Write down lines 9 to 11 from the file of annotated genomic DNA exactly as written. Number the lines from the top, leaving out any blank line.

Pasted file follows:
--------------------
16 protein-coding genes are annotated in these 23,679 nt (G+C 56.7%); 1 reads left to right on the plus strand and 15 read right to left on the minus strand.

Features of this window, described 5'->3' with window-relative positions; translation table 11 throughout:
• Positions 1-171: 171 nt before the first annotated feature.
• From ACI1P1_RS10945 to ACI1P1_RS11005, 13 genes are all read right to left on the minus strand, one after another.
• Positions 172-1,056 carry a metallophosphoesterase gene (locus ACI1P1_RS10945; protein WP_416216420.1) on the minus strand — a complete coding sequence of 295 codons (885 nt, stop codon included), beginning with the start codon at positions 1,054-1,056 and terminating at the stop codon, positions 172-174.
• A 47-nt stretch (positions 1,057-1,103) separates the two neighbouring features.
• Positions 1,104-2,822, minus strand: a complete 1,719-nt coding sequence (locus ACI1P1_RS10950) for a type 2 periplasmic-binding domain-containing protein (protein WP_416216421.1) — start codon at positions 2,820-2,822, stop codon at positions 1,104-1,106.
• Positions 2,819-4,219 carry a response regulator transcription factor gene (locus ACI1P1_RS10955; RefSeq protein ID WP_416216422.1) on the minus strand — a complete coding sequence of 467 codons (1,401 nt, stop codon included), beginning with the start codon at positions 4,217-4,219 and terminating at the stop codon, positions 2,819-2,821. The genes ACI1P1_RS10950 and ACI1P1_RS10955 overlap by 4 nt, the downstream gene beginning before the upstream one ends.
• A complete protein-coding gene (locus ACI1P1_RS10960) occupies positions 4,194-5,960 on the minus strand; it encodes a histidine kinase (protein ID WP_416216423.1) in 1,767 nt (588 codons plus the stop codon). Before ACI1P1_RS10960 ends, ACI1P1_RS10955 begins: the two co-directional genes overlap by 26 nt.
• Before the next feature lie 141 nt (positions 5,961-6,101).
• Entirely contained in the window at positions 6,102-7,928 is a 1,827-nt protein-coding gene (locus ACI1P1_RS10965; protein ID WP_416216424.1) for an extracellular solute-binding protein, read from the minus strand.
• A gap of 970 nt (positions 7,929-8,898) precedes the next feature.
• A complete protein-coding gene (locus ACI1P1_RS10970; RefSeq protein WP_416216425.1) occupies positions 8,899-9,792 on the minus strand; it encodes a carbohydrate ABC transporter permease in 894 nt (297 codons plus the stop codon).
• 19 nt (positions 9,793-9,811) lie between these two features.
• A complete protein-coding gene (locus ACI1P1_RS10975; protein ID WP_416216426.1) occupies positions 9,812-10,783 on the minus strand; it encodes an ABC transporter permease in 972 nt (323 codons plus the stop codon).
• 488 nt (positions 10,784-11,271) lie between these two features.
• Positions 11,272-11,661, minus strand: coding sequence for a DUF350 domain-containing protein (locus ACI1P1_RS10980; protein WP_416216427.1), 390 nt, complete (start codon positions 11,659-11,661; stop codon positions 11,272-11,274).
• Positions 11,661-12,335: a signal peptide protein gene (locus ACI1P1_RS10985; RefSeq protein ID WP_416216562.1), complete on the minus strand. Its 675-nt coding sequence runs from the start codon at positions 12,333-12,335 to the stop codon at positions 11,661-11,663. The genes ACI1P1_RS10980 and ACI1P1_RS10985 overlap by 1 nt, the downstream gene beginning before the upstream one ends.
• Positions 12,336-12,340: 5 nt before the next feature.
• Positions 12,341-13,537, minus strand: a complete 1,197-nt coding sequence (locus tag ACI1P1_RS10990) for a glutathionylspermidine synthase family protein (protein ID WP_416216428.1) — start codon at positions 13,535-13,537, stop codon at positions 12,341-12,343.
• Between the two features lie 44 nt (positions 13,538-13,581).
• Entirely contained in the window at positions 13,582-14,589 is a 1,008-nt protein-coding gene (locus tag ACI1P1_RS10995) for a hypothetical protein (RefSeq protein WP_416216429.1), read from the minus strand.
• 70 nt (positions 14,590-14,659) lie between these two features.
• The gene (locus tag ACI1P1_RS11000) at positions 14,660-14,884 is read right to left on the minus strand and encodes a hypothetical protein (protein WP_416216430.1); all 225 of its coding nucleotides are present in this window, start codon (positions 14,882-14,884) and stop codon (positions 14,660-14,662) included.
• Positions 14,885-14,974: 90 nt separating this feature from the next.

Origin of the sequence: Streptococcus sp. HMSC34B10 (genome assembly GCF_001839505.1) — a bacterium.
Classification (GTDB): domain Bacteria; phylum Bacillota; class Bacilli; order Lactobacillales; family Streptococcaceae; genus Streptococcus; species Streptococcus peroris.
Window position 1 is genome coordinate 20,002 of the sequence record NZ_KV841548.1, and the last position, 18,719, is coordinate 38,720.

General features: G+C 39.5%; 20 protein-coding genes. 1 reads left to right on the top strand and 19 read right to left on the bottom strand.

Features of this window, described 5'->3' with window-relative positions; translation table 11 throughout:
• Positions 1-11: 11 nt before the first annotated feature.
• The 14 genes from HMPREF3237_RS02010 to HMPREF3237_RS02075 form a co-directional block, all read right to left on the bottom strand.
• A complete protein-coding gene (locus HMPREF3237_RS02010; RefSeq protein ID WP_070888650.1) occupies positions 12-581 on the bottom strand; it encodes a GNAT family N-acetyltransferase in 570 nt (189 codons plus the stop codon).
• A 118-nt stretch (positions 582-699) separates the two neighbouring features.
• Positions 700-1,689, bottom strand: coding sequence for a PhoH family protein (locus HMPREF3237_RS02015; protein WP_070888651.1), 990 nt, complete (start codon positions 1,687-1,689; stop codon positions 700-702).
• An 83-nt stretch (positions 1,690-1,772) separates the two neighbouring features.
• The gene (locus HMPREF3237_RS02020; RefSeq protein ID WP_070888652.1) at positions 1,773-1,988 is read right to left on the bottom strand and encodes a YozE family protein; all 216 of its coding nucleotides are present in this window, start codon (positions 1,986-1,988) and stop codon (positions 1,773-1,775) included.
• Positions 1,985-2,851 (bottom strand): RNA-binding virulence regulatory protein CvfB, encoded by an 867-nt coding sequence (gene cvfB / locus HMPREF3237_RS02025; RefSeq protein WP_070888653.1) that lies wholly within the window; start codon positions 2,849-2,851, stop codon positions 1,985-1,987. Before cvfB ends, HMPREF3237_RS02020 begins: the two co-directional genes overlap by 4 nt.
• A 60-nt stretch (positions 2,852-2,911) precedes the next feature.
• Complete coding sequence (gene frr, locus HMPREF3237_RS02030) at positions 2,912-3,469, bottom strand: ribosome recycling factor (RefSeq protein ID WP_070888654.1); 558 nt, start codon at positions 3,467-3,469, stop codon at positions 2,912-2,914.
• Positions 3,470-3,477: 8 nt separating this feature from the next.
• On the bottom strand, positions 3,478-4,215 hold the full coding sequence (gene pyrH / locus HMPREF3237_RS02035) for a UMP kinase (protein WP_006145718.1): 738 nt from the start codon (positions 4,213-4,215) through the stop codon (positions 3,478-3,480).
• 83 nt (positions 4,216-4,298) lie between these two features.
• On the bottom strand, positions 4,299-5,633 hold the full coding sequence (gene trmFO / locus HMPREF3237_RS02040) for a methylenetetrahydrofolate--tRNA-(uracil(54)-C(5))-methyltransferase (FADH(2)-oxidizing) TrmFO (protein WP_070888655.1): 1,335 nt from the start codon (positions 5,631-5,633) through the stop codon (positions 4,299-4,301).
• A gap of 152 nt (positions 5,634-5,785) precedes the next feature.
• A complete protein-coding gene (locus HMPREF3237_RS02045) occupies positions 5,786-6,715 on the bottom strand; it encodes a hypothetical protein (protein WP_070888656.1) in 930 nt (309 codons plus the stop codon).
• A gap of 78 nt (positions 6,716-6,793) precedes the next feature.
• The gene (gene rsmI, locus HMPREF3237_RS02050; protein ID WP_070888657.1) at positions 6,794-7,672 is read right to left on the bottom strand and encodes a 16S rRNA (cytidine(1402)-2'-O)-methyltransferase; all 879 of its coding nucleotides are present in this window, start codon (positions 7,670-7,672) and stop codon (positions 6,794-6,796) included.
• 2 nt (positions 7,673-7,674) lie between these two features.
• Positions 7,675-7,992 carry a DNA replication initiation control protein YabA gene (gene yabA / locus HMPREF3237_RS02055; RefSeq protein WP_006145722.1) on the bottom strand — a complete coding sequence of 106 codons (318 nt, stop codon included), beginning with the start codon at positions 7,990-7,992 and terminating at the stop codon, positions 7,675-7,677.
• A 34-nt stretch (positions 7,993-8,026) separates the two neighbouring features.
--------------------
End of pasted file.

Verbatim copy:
• A complete protein-coding gene (locus ACI1P1_RS10960) occupies positions 4,194-5,960 on the minus strand; it encodes a histidine kinase (protein ID WP_416216423.1) in 1,767 nt (588 codons plus the stop codon). Before ACI1P1_RS10960 ends, ACI1P1_RS10955 begins: the two co-directional genes overlap by 26 nt.
• Before the next feature lie 141 nt (positions 5,961-6,101).
• Entirely contained in the window at positions 6,102-7,928 is a 1,827-nt protein-coding gene (locus ACI1P1_RS10965; protein ID WP_416216424.1) for an extracellular solute-binding protein, read from the minus strand.